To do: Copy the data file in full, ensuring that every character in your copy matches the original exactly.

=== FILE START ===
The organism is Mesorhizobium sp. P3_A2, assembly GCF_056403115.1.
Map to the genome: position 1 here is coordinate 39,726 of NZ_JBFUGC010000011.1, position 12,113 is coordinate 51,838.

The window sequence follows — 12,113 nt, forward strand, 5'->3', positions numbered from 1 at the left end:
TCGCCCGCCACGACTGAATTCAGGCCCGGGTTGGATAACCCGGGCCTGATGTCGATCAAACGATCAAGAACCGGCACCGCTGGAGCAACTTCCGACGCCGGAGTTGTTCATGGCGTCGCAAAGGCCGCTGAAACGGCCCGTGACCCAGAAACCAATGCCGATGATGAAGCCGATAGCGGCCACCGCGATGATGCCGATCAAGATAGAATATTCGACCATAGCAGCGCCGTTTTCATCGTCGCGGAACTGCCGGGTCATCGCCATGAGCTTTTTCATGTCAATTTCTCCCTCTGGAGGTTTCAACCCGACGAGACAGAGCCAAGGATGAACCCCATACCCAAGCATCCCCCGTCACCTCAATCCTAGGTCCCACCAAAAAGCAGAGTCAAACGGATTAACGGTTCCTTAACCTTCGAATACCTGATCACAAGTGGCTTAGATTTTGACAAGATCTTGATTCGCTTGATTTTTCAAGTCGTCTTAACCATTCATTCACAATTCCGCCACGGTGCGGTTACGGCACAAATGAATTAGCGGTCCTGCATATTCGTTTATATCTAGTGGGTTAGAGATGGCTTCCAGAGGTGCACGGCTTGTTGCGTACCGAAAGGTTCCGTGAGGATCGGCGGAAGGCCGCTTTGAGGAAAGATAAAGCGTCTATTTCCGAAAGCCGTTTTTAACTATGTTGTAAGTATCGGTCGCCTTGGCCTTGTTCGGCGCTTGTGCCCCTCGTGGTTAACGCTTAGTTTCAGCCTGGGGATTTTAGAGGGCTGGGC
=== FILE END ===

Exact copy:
The organism is Mesorhizobium sp. P3_A2, assembly GCF_056403115.1.
Map to the genome: position 1 here is coordinate 39,726 of NZ_JBFUGC010000011.1, position 12,113 is coordinate 51,838.

The window sequence follows — 12,113 nt, forward strand, 5'->3', positions numbered from 1 at the left end:
TCGCCCGCCACGACTGAATTCAGGCCCGGGTTGGATAACCCGGGCCTGATGTCGATCAAACGATCAAGAACCGGCACCGCTGGAGCAACTTCCGACGCCGGAGTTGTTCATGGCGTCGCAAAGGCCGCTGAAACGGCCCGTGACCCAGAAACCAATGCCGATGATGAAGCCGATAGCGGCCACCGCGATGATGCCGATCAAGATAGAATATTCGACCATAGCAGCGCCGTTTTCATCGTCGCGGAACTGCCGGGTCATCGCCATGAGCTTTTTCATGTCAATTTCTCCCTCTGGAGGTTTCAACCCGACGAGACAGAGCCAAGGATGAACCCCATACCCAAGCATCCCCCGTCACCTCAATCCTAGGTCCCACCAAAAAGCAGAGTCAAACGGATTAACGGTTCCTTAACCTTCGAATACCTGATCACAAGTGGCTTAGATTTTGACAAGATCTTGATTCGCTTGATTTTTCAAGTCGTCTTAACCATTCATTCACAATTCCGCCACGGTGCGGTTACGGCACAAATGAATTAGCGGTCCTGCATATTCGTTTATATCTAGTGGGTTAGAGATGGCTTCCAGAGGTGCACGGCTTGTTGCGTACCGAAAGGTTCCGTGAGGATCGGCGGAAGGCCGCTTTGAGGAAAGATAAAGCGTCTATTTCCGAAAGCCGTTTTTAACTATGTTGTAAGTATCGGTCGCCTTGGCCTTGTTCGGCGCTTGTGCCCCTCGTGGTTAACGCTTAGTTTCAGCCTGGGGATTTTAGAGGGCTGGGC